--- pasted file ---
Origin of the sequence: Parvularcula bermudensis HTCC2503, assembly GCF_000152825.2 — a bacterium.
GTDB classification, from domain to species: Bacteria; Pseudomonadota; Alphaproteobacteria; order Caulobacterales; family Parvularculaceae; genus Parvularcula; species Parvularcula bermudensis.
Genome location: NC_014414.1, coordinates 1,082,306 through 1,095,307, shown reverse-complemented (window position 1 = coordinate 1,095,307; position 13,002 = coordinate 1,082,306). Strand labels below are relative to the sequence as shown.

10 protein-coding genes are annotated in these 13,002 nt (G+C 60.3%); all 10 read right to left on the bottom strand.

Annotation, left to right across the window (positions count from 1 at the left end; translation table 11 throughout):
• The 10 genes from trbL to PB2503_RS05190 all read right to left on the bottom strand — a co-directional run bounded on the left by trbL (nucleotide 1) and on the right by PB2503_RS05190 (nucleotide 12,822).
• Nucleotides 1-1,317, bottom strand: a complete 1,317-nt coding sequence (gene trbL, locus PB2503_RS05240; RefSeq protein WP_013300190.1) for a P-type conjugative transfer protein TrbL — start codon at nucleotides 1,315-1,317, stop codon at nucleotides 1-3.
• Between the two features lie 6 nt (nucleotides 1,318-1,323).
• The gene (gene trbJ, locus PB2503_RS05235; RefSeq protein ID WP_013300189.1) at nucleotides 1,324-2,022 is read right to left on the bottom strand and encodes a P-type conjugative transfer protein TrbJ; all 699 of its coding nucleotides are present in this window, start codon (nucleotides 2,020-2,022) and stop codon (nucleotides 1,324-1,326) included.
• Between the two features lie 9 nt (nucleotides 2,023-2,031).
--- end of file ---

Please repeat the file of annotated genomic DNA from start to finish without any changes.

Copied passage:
Origin of the sequence: Parvularcula bermudensis HTCC2503, assembly GCF_000152825.2 — a bacterium.
GTDB classification, from domain to species: Bacteria; Pseudomonadota; Alphaproteobacteria; order Caulobacterales; family Parvularculaceae; genus Parvularcula; species Parvularcula bermudensis.
Genome location: NC_014414.1, coordinates 1,082,306 through 1,095,307, shown reverse-complemented (window position 1 = coordinate 1,095,307; position 13,002 = coordinate 1,082,306). Strand labels below are relative to the sequence as shown.

10 protein-coding genes are annotated in these 13,002 nt (G+C 60.3%); all 10 read right to left on the bottom strand.

Annotation, left to right across the window (positions count from 1 at the left end; translation table 11 throughout):
• The 10 genes from trbL to PB2503_RS05190 all read right to left on the bottom strand — a co-directional run bounded on the left by trbL (nucleotide 1) and on the right by PB2503_RS05190 (nucleotide 12,822).
• Nucleotides 1-1,317, bottom strand: a complete 1,317-nt coding sequence (gene trbL, locus PB2503_RS05240; RefSeq protein WP_013300190.1) for a P-type conjugative transfer protein TrbL — start codon at nucleotides 1,315-1,317, stop codon at nucleotides 1-3.
• Between the two features lie 6 nt (nucleotides 1,318-1,323).
• The gene (gene trbJ, locus PB2503_RS05235; RefSeq protein ID WP_013300189.1) at nucleotides 1,324-2,022 is read right to left on the bottom strand and encodes a P-type conjugative transfer protein TrbJ; all 699 of its coding nucleotides are present in this window, start codon (nucleotides 2,020-2,022) and stop codon (nucleotides 1,324-1,326) included.
• Between the two features lie 9 nt (nucleotides 2,023-2,031).